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My door lock has 3 screws that attach the lock portion to the wooden door. 2/3 screws no longer "grip" the wooden door as when I drill it goes straight through the hole. Moving the lock is not an option. I was thinking of filling the existing hole with some type of putty and then drilling into it but not sure how to approach the problem properly.

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    Get a wood dowel that's a bit over the size of the existing hole, drill that hole out to the size of the dowel, apply a good glue to the dowel, and tap into hole with a hammer. Once set, chisel out the dowel so it's even with the surface. Once the glue has cured, drill out new holes for the screws.. – BillDOe Jun 5 '18 at 23:10
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    BillDOe, that's a valid answer and should be posted as such. Comment section is for questions for clarification and related matters. Your answer is certainly an acceptable one. – fred_dot_u Jun 5 '18 at 23:24
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Your putty (or better, wood filler) approach will kind of work, but that isn't a good solution for holding screws in wood. Those products tend to crumble and don't bond all that well with the wood, so they don't hold up well for this use.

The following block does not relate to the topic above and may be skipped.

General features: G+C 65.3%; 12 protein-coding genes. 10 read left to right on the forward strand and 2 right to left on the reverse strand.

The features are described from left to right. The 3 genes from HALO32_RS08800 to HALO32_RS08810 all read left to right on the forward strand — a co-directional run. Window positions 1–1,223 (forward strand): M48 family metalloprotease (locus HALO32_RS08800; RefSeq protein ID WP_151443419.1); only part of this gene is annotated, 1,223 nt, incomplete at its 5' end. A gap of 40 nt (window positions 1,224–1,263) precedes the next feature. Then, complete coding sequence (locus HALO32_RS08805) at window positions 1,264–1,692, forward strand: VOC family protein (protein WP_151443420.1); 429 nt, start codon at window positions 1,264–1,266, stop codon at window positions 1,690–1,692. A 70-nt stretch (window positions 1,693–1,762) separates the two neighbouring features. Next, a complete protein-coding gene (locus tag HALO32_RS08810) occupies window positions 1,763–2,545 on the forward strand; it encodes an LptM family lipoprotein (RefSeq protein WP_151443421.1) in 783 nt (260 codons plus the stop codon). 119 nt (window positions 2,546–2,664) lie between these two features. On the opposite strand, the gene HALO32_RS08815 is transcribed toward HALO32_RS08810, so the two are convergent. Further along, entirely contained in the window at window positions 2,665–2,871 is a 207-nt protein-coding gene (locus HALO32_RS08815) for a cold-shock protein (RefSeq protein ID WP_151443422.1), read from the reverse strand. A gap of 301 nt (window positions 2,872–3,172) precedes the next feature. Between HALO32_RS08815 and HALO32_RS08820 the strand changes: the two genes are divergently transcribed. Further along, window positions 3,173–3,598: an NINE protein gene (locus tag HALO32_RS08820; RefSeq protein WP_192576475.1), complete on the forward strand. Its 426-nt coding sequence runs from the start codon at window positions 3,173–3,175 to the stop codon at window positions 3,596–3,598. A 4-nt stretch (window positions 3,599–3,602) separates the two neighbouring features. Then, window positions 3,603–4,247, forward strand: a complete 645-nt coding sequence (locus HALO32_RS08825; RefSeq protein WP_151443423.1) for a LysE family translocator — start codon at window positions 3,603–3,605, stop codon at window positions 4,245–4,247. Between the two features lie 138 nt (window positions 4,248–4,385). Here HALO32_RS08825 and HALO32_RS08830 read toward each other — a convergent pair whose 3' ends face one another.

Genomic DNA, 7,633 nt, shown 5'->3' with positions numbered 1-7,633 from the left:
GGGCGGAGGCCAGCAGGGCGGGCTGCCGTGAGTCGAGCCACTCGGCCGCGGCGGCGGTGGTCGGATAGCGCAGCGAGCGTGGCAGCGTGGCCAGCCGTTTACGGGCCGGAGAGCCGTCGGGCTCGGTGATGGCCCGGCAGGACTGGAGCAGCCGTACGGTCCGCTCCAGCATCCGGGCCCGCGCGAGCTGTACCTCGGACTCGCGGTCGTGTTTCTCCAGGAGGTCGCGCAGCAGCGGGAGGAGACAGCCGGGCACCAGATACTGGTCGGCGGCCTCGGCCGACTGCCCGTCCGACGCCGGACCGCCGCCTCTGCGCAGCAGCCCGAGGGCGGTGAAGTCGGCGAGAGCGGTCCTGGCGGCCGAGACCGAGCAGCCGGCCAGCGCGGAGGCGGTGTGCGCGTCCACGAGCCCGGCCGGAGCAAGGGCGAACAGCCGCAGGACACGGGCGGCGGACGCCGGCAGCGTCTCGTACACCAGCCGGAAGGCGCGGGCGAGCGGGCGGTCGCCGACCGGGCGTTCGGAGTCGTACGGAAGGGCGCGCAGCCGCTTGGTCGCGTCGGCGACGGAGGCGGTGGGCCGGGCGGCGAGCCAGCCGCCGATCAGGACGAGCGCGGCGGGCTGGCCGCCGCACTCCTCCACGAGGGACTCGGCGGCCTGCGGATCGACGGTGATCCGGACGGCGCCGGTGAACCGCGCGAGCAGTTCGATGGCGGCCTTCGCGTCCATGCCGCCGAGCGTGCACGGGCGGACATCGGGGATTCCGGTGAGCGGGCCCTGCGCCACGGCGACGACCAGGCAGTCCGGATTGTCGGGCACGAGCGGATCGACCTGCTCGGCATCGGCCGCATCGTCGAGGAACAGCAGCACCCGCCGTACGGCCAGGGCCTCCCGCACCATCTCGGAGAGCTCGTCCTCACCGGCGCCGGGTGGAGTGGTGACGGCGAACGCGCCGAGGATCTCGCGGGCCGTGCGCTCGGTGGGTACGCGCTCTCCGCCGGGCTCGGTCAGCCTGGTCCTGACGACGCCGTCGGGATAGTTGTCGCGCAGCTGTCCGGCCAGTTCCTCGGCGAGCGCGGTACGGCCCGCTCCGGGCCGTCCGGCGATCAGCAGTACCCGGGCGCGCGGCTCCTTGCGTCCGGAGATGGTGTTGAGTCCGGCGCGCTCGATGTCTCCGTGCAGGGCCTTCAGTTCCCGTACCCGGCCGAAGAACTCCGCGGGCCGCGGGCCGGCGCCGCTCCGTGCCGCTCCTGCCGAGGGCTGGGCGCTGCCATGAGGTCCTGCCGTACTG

BillDOe's dowel solution is a standard way to get strength roughly equivalent to the original wood. There's a simpler version of the solution. Fill the old holes with glued wooden toothpicks.

You break the toothpicks in half and alternate fat side or thin side in. Dip the toothpick in wood glue, and stick it in the hole. Add more until you've filled the hole and can't push any more in.

Find a nail that's a slightly smaller diameter than the body of the screw (the core under the threads), coat it with a little Vaseline, and tap it into the middle of the toothpicks while the glue is still wet. This will compress the toothpicks into a solid mass and create a pilot hole for the screw.

When the glue is dry, remove the nail and trim off the toothpick ends sticking out from the surface.

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